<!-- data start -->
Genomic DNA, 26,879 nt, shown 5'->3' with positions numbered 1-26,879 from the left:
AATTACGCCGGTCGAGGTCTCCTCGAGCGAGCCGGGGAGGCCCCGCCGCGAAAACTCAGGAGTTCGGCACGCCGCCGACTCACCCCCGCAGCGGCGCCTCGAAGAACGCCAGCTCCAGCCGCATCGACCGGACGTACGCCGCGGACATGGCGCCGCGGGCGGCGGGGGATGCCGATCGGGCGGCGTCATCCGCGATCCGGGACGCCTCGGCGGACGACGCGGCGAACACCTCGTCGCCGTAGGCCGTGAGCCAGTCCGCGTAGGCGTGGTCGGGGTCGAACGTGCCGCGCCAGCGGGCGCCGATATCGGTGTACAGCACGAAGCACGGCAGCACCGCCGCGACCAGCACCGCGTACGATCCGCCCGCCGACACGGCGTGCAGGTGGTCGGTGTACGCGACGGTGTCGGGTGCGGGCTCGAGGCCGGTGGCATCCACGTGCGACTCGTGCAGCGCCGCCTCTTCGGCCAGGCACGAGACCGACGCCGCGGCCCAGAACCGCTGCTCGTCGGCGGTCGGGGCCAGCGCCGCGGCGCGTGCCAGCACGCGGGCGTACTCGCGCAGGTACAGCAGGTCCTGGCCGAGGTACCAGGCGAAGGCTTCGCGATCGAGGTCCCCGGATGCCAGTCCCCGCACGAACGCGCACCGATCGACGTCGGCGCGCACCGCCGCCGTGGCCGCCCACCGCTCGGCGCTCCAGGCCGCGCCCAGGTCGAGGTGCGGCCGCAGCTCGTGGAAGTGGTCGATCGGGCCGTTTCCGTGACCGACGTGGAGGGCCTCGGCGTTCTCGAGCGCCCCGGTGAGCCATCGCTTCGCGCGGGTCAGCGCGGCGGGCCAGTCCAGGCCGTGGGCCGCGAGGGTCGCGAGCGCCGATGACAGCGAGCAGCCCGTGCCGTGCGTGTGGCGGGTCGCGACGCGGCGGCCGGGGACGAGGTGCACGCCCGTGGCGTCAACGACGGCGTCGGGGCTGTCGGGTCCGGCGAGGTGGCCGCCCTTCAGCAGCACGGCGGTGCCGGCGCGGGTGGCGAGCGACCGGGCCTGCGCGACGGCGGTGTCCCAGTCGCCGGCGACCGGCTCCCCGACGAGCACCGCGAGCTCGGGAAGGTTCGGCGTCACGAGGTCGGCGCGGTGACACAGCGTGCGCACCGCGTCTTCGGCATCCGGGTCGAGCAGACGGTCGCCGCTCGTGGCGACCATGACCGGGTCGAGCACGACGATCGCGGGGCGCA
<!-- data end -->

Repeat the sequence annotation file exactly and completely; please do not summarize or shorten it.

Genomic DNA, 26,879 nt, shown 5'->3' with positions numbered 1-26,879 from the left:
AATTACGCCGGTCGAGGTCTCCTCGAGCGAGCCGGGGAGGCCCCGCCGCGAAAACTCAGGAGTTCGGCACGCCGCCGACTCACCCCCGCAGCGGCGCCTCGAAGAACGCCAGCTCCAGCCGCATCGACCGGACGTACGCCGCGGACATGGCGCCGCGGGCGGCGGGGGATGCCGATCGGGCGGCGTCATCCGCGATCCGGGACGCCTCGGCGGACGACGCGGCGAACACCTCGTCGCCGTAGGCCGTGAGCCAGTCCGCGTAGGCGTGGTCGGGGTCGAACGTGCCGCGCCAGCGGGCGCCGATATCGGTGTACAGCACGAAGCACGGCAGCACCGCCGCGACCAGCACCGCGTACGATCCGCCCGCCGACACGGCGTGCAGGTGGTCGGTGTACGCGACGGTGTCGGGTGCGGGCTCGAGGCCGGTGGCATCCACGTGCGACTCGTGCAGCGCCGCCTCTTCGGCCAGGCACGAGACCGACGCCGCGGCCCAGAACCGCTGCTCGTCGGCGGTCGGGGCCAGCGCCGCGGCGCGTGCCAGCACGCGGGCGTACTCGCGCAGGTACAGCAGGTCCTGGCCGAGGTACCAGGCGAAGGCTTCGCGATCGAGGTCCCCGGATGCCAGTCCCCGCACGAACGCGCACCGATCGACGTCGGCGCGCACCGCCGCCGTGGCCGCCCACCGCTCGGCGCTCCAGGCCGCGCCCAGGTCGAGGTGCGGCCGCAGCTCGTGGAAGTGGTCGATCGGGCCGTTTCCGTGACCGACGTGGAGGGCCTCGGCGTTCTCGAGCGCCCCGGTGAGCCATCGCTTCGCGCGGGTCAGCGCGGCGGGCCAGTCCAGGCCGTGGGCCGCGAGGGTCGCGAGCGCCGATGACAGCGAGCAGCCCGTGCCGTGCGTGTGGCGGGTCGCGACGCGGCGGCCGGGGACGAGGTGCACGCCCGTGGCGTCAACGACGGCGTCGGGGCTGTCGGGTCCGGCGAGGTGGCCGCCCTTCAGCAGCACGGCGGTGCCGGCGCGGGTGGCGAGCGACCGGGCCTGCGCGACGGCGGTGTCCCAGTCGCCGGCGACCGGCTCCCCGACGAGCACCGCGAGCTCGGGAAGGTTCGGCGTCACGAGGTCGGCGCGGTGACACAGCGTGCGCACCGCGTCTTCGGCATCCGGGTCGAGCAGACGGTCGCCGCTCGTGGCGACCATGACCGGGTCGAGCACGACGATCGCGGGGCGCA